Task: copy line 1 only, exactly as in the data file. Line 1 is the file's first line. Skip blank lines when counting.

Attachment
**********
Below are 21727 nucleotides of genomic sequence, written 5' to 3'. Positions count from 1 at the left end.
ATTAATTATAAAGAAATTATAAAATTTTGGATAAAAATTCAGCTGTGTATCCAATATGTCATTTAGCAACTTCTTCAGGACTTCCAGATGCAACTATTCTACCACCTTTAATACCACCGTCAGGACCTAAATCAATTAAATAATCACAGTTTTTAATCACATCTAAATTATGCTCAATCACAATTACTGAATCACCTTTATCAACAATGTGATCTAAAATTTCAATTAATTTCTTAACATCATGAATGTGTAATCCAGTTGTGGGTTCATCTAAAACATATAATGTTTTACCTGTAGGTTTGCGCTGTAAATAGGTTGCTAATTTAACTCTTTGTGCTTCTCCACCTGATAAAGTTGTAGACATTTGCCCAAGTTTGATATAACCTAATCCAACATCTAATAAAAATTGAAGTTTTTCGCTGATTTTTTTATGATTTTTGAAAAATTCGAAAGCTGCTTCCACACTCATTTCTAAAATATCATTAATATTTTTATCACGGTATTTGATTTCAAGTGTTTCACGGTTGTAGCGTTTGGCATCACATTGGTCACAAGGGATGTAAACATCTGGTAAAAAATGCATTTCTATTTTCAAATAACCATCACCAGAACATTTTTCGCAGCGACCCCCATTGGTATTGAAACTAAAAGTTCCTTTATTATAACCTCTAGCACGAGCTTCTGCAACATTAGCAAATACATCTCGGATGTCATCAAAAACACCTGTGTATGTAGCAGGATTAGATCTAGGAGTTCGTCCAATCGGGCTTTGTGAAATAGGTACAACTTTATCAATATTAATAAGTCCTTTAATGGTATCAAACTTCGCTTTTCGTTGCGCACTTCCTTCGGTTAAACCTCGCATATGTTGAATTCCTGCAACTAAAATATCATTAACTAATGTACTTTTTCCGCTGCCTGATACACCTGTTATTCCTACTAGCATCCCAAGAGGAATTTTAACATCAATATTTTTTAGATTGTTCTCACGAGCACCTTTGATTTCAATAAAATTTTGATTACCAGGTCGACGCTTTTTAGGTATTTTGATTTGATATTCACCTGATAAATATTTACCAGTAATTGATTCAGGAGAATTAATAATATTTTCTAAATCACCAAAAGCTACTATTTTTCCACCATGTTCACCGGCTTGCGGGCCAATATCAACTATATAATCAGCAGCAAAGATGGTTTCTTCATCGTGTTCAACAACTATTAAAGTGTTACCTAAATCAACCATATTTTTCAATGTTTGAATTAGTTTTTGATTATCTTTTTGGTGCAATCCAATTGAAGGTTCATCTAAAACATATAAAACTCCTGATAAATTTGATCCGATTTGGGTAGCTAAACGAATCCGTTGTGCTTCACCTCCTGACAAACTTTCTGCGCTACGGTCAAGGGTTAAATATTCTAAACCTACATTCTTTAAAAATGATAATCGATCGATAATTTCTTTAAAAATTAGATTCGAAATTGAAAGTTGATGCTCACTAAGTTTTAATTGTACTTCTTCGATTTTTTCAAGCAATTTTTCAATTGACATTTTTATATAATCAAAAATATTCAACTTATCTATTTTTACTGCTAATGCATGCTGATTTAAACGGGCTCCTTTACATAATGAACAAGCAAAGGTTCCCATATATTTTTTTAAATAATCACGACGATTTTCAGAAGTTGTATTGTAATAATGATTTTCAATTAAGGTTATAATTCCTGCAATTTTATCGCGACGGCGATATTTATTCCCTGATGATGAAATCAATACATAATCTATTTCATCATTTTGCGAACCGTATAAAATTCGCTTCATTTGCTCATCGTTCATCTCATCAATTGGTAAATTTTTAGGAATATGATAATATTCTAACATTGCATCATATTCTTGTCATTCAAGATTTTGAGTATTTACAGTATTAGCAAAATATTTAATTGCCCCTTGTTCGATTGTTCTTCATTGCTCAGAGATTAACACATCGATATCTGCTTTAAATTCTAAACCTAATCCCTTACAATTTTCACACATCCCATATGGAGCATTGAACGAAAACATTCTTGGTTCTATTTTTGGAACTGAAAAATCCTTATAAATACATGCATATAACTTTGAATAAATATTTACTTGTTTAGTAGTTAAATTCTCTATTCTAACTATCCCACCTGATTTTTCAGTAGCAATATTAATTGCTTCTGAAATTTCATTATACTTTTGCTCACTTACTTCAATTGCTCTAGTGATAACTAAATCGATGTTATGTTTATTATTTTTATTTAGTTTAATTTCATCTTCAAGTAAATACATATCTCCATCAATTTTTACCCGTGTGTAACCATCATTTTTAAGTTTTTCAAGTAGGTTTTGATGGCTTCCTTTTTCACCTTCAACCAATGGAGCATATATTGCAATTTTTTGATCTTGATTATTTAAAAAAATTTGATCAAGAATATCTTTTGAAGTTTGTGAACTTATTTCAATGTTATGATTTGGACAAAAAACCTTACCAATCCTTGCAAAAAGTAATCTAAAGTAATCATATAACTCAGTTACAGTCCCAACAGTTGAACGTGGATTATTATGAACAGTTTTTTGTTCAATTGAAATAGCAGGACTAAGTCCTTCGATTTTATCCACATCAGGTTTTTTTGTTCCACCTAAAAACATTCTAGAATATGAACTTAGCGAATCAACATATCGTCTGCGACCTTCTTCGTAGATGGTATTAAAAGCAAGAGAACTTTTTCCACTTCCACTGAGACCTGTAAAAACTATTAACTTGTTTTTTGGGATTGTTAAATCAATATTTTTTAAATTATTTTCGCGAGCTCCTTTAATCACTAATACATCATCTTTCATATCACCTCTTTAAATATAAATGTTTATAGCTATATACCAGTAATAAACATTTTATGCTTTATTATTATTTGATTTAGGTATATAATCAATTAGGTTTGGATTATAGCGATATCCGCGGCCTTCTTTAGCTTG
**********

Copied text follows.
Below are 21727 nucleotides of genomic sequence, written 5' to 3'. Positions count from 1 at the left end.